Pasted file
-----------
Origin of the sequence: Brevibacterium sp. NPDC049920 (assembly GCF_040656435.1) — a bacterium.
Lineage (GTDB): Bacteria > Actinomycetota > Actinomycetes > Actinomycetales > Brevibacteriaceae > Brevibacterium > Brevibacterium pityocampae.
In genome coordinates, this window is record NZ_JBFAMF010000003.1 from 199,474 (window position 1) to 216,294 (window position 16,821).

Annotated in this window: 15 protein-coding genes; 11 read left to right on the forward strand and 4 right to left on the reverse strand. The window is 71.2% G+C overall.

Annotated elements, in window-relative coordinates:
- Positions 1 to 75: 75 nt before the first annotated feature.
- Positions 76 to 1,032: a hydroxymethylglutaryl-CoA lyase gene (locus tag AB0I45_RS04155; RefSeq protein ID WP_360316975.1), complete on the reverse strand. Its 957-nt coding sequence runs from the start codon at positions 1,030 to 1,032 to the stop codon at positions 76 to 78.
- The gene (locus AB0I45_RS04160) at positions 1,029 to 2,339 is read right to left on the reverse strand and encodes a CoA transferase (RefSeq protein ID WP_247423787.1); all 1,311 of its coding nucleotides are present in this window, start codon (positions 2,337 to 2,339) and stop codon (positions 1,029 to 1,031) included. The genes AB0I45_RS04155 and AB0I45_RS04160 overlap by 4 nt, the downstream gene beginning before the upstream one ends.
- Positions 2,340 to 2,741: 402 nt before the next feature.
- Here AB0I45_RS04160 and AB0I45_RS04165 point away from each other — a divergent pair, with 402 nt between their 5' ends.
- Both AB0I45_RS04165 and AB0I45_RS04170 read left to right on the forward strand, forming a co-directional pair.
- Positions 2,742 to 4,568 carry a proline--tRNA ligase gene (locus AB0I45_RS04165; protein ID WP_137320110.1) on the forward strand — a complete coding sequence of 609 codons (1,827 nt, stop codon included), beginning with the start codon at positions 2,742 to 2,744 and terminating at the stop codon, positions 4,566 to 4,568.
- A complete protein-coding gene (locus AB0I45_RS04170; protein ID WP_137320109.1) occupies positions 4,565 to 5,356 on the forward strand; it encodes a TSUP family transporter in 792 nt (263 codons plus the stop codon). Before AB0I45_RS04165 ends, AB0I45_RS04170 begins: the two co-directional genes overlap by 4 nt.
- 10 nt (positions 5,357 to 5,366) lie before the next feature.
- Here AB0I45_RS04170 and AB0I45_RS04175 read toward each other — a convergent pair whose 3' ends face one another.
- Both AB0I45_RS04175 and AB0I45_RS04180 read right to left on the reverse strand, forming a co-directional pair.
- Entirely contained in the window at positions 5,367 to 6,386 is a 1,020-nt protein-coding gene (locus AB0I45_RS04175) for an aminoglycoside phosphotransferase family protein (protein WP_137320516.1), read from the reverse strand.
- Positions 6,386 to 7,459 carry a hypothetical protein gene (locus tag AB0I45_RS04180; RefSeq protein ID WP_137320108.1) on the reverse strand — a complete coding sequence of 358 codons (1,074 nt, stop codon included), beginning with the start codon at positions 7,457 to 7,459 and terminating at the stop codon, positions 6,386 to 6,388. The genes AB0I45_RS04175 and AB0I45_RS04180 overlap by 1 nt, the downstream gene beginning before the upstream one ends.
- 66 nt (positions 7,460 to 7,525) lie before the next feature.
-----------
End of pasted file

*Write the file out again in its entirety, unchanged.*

Origin of the sequence: Brevibacterium sp. NPDC049920 (assembly GCF_040656435.1) — a bacterium.
Lineage (GTDB): Bacteria > Actinomycetota > Actinomycetes > Actinomycetales > Brevibacteriaceae > Brevibacterium > Brevibacterium pityocampae.
In genome coordinates, this window is record NZ_JBFAMF010000003.1 from 199,474 (window position 1) to 216,294 (window position 16,821).

Annotated in this window: 15 protein-coding genes; 11 read left to right on the forward strand and 4 right to left on the reverse strand. The window is 71.2% G+C overall.

Annotated elements, in window-relative coordinates:
- Positions 1 to 75: 75 nt before the first annotated feature.
- Positions 76 to 1,032: a hydroxymethylglutaryl-CoA lyase gene (locus tag AB0I45_RS04155; RefSeq protein ID WP_360316975.1), complete on the reverse strand. Its 957-nt coding sequence runs from the start codon at positions 1,030 to 1,032 to the stop codon at positions 76 to 78.
- The gene (locus AB0I45_RS04160) at positions 1,029 to 2,339 is read right to left on the reverse strand and encodes a CoA transferase (RefSeq protein ID WP_247423787.1); all 1,311 of its coding nucleotides are present in this window, start codon (positions 2,337 to 2,339) and stop codon (positions 1,029 to 1,031) included. The genes AB0I45_RS04155 and AB0I45_RS04160 overlap by 4 nt, the downstream gene beginning before the upstream one ends.
- Positions 2,340 to 2,741: 402 nt before the next feature.
- Here AB0I45_RS04160 and AB0I45_RS04165 point away from each other — a divergent pair, with 402 nt between their 5' ends.
- Both AB0I45_RS04165 and AB0I45_RS04170 read left to right on the forward strand, forming a co-directional pair.
- Positions 2,742 to 4,568 carry a proline--tRNA ligase gene (locus AB0I45_RS04165; protein ID WP_137320110.1) on the forward strand — a complete coding sequence of 609 codons (1,827 nt, stop codon included), beginning with the start codon at positions 2,742 to 2,744 and terminating at the stop codon, positions 4,566 to 4,568.
- A complete protein-coding gene (locus AB0I45_RS04170; protein ID WP_137320109.1) occupies positions 4,565 to 5,356 on the forward strand; it encodes a TSUP family transporter in 792 nt (263 codons plus the stop codon). Before AB0I45_RS04165 ends, AB0I45_RS04170 begins: the two co-directional genes overlap by 4 nt.
- 10 nt (positions 5,357 to 5,366) lie before the next feature.
- Here AB0I45_RS04170 and AB0I45_RS04175 read toward each other — a convergent pair whose 3' ends face one another.
- Both AB0I45_RS04175 and AB0I45_RS04180 read right to left on the reverse strand, forming a co-directional pair.
- Entirely contained in the window at positions 5,367 to 6,386 is a 1,020-nt protein-coding gene (locus AB0I45_RS04175) for an aminoglycoside phosphotransferase family protein (protein WP_137320516.1), read from the reverse strand.
- Positions 6,386 to 7,459 carry a hypothetical protein gene (locus tag AB0I45_RS04180; RefSeq protein ID WP_137320108.1) on the reverse strand — a complete coding sequence of 358 codons (1,074 nt, stop codon included), beginning with the start codon at positions 7,457 to 7,459 and terminating at the stop codon, positions 6,386 to 6,388. The genes AB0I45_RS04175 and AB0I45_RS04180 overlap by 1 nt, the downstream gene beginning before the upstream one ends.
- 66 nt (positions 7,460 to 7,525) lie before the next feature.